MariaDB Python Connector

Before 2020, Python programmers connected to MariaDB through the MySQL Python package. This was possible because MariaDB is a fork of MySQL, but it meant that MariaDB connections behaved the same way as MySQL.

In 2020, a native MariaDB connector was released to remove the reliance on MySQL, giving more control to the MariaDB community. You can install the connector with pip, Python’s package manager, and use it for all common CRUD use cases.

All statements are managed through a cursor object. By default, the MariaDB cursor accepts queries as prepared statements so you can sanitize any dynamic parts of the query. This is safer than formatting strings to build queries, which leaves your application vulnerable to SQL injection attacks.

How the Connector Works

The connector is simple to use. First, you import the MariaDB connector library into your application and use the following function to connect to your MariaDB database server:

import mariadb

    connection = mariadb.connect(

except mariadb.Error as err:
    print(f"An error occurred whilst connecting to MariaDB: {err}")

Once connected, all queries are executed through a cursor object. You obtain the cursor object, then use it to submit queries.

cursor = conn.cursor() 

To submit a query as a prepared statement, use a question mark as a placeholder in the query text and pass the required values in as a tuple.

ur.execute( "SELECT * FROM sales WHERE sale_date >= ? and price > ?", (sale_date_val, price_val))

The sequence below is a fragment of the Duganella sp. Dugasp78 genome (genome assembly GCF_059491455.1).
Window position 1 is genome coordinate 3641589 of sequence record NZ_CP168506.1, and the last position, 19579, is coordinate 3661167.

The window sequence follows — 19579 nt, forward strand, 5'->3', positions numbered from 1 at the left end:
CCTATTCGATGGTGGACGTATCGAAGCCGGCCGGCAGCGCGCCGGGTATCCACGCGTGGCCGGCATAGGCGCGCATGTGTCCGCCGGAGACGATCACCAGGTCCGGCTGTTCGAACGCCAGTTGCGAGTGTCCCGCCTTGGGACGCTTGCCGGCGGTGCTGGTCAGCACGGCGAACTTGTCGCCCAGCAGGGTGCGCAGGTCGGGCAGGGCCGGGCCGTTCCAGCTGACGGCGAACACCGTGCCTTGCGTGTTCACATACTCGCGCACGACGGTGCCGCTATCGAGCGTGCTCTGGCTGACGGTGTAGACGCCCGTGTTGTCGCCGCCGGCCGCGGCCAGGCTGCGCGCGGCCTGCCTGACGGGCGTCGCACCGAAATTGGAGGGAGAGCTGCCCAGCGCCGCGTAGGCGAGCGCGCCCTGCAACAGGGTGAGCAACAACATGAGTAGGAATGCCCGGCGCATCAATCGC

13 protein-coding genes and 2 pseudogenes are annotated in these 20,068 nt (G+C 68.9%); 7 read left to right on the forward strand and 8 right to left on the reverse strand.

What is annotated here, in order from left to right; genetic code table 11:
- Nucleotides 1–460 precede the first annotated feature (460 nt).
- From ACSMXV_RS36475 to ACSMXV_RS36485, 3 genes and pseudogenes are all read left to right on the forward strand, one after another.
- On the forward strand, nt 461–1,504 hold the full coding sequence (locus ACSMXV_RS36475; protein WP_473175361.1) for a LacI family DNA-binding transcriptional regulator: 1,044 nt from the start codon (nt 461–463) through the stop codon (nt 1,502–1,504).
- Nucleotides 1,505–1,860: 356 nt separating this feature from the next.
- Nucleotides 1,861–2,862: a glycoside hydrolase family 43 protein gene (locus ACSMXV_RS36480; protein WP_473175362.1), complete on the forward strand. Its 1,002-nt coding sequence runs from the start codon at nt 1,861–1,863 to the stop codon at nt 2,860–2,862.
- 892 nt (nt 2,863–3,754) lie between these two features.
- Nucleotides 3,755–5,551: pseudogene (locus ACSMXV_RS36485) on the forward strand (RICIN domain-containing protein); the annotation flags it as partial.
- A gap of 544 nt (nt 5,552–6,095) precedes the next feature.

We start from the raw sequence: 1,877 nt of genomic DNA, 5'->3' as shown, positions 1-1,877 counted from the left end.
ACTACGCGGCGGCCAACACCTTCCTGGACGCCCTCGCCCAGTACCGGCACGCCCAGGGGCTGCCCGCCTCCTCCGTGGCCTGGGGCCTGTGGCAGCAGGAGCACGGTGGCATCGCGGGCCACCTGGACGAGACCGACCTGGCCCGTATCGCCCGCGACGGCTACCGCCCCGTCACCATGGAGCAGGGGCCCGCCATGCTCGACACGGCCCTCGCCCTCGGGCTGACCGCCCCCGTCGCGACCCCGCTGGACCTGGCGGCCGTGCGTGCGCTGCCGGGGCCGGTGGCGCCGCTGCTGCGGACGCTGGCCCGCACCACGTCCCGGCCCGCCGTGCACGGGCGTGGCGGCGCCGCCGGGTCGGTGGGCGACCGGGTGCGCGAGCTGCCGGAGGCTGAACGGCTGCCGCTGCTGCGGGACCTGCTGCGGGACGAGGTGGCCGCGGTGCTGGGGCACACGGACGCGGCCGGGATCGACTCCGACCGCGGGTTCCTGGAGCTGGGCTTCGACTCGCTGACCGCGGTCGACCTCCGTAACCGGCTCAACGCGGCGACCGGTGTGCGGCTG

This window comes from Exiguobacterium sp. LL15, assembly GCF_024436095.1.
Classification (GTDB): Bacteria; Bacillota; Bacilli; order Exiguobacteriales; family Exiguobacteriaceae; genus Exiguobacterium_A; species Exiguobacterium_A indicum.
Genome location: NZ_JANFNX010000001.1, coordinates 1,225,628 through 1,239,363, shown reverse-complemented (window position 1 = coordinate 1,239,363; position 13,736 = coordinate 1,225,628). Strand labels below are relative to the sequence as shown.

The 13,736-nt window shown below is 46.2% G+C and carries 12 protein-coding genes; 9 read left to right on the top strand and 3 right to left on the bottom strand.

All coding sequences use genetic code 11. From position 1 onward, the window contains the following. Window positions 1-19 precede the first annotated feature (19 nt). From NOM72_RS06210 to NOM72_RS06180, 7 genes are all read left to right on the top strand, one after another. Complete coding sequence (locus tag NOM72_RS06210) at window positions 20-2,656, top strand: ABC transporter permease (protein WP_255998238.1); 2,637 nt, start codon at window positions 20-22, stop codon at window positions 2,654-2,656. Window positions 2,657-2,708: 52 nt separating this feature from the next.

The input values from the tuple replace the question marks in order from left to right. These input values are also sanitized to prevent SQL injection. Built-in protection from SQL injection is beneficial for a language like Python, designed with beginner programmers in mind.

Python and MariaDB for WordPress

Another benefit of using MariaDB as a backend for your Python application is that it’s easy to connect the database to a WordPress frontend, especially when using Kinsta.

Kinsta supports MariaDB as a backend database, making them instantly compatible. Your WordPress site can easily access data sets processed in Python. For example, you can perform some analysis in Python, store the results in MariaDB, and then display them as a graph on a WordPress page.

Kinsta also provides a development platform called DevKinsta for developing an end-to-end solution. With DevKinsta, you can use your local machine to set up a WordPress site with a MariaDB backend, which can then be pushed to Kinsta once it’s ready to go live. This integration makes setting up a site with a MariaDB database simple — your website can be live with just a few clicks.


Multiple open-source relational databases, including MariaDB, MySQL, and Postgres, can serve as a Python backend. However, MariaDB is the most flexible and feature-rich option, thanks to its open-source nature.

When working with large datasets, MariaDB provides many storage engines, making it faster than the alternatives, and supports multiple use cases, from transactional processing to analytical queries. The flexibility, speed, and native Python integration with the MariaDB Python connector make it a great choice as a backend for Python applications that process large data sets.

Moreover, MariaDB can plug directly into a WordPress frontend, making your datasets accessible to your website. Kinsta’s MariaDB support makes this integration smoother. With DevKinsta, you can configure your WordPress site to use MariaDB on your local machine before deploying the solution via Kinsta.

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Jeremy Holcombe Kinsta

Content & Marketing Editor at Kinsta, WordPress Web Developer, and Content Writer. Outside of all things WordPress, I enjoy the beach, golf, and movies. I also have tall people problems ;).